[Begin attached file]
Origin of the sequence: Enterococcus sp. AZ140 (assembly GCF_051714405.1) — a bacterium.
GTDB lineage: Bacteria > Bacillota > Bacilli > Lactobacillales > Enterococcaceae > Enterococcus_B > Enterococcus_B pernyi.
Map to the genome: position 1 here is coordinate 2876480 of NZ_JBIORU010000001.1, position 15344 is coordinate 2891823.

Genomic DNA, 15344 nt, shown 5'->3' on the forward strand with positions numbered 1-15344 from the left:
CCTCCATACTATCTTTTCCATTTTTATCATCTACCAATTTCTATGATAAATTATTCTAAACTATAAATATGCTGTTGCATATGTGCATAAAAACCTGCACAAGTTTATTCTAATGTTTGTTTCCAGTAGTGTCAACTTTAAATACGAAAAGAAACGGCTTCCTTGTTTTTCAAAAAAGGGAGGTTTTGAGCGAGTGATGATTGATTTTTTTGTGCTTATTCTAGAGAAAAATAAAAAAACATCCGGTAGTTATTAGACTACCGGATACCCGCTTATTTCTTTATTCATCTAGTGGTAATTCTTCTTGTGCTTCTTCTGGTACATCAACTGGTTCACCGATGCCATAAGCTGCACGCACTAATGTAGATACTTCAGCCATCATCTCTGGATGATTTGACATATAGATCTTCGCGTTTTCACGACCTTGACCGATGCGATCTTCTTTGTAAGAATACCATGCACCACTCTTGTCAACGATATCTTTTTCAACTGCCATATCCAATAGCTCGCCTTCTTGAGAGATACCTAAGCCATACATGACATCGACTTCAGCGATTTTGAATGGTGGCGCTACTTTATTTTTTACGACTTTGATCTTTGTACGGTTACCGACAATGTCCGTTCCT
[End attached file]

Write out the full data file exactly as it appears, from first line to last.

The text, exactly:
Origin of the sequence: Enterococcus sp. AZ140 (assembly GCF_051714405.1) — a bacterium.
GTDB lineage: Bacteria > Bacillota > Bacilli > Lactobacillales > Enterococcaceae > Enterococcus_B > Enterococcus_B pernyi.
Map to the genome: position 1 here is coordinate 2876480 of NZ_JBIORU010000001.1, position 15344 is coordinate 2891823.

Genomic DNA, 15344 nt, shown 5'->3' on the forward strand with positions numbered 1-15344 from the left:
CCTCCATACTATCTTTTCCATTTTTATCATCTACCAATTTCTATGATAAATTATTCTAAACTATAAATATGCTGTTGCATATGTGCATAAAAACCTGCACAAGTTTATTCTAATGTTTGTTTCCAGTAGTGTCAACTTTAAATACGAAAAGAAACGGCTTCCTTGTTTTTCAAAAAAGGGAGGTTTTGAGCGAGTGATGATTGATTTTTTTGTGCTTATTCTAGAGAAAAATAAAAAAACATCCGGTAGTTATTAGACTACCGGATACCCGCTTATTTCTTTATTCATCTAGTGGTAATTCTTCTTGTGCTTCTTCTGGTACATCAACTGGTTCACCGATGCCATAAGCTGCACGCACTAATGTAGATACTTCAGCCATCATCTCTGGATGATTTGACATATAGATCTTCGCGTTTTCACGACCTTGACCGATGCGATCTTCTTTGTAAGAATACCATGCACCACTCTTGTCAACGATATCTTTTTCAACTGCCATATCCAATAGCTCGCCTTCTTGAGAGATACCTAAGCCATACATGACATCGACTTCAGCGATTTTGAATGGTGGCGCTACTTTATTTTTTACGACTTTGATCTTTGTACGGTTACCGACAATGTCCGTTCCT